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Journal of Ophthalmology
Volume 2017, Article ID 8914623, 8 pages
Review Article

The Effect of Corneal Refractive Surgery on Glaucoma

University Eye Clinic, University Hospital of Alexandroupolis, 68131 Alexandroupolis, Greece

Correspondence should be addressed to Vassilios Kozobolis; rg.htud.dem@opmozokv

Received 12 November 2016; Accepted 9 March 2017; Published 9 April 2017

Academic Editor: Antonio M. Fea

Copyright © 2017 Vassilios Kozobolis et al. This is an open access article distributed under the Creative Commons Attribution License, which permits unrestricted use, distribution, and reproduction in any medium, provided the original work is properly cited.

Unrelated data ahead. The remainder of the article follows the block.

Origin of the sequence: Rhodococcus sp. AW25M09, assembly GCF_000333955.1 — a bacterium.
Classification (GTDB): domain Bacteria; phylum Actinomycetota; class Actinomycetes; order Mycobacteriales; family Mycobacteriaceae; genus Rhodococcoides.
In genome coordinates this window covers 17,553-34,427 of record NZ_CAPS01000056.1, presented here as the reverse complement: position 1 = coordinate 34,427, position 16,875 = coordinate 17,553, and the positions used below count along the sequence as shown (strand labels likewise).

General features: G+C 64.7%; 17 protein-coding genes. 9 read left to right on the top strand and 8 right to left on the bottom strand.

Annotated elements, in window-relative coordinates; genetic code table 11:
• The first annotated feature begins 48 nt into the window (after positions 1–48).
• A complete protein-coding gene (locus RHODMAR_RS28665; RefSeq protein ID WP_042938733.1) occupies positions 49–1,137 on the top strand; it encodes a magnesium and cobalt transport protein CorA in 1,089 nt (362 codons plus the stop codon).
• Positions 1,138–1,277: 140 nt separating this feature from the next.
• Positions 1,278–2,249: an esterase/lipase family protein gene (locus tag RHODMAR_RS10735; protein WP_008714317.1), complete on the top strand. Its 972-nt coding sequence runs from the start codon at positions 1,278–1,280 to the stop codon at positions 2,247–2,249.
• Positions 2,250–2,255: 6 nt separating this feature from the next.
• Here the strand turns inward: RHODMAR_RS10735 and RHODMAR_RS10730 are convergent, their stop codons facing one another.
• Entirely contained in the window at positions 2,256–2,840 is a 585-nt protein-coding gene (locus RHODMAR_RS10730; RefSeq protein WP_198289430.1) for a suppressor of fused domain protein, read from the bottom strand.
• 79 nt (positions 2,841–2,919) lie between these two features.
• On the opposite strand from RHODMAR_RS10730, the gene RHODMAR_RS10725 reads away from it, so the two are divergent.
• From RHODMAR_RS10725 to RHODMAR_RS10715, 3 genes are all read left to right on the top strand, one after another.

Laser-assisted refractive procedures have become very popular in the last two decades. As a result, a “generation” of patients with altered corneal properties is emerging. These patients will require both cataract extraction and glaucoma follow-up in the future. Since the glaucoma examination largely depends on the corneal properties, the reshaped postrefractive surgery cornea poses a challenge in the diagnosis, follow-up, and management of the glaucomatous patient. In order to overcome this problem, every patient who is planned to undergo corneal refractive surgery must have a thorough glaucoma examination in order for the ophthalmologist to be able to monitor their patients for possible glaucoma development and/or progression. Some examinations such as tonometry are largely affected by the corneal properties, while others such as the evaluation of the structures of the posterior pole remain unaffected. However, the new imaging modalities of the anterior segment in combination with the most recent advances in tonometry can accurately assess the risk for glaucoma and the need for treatment.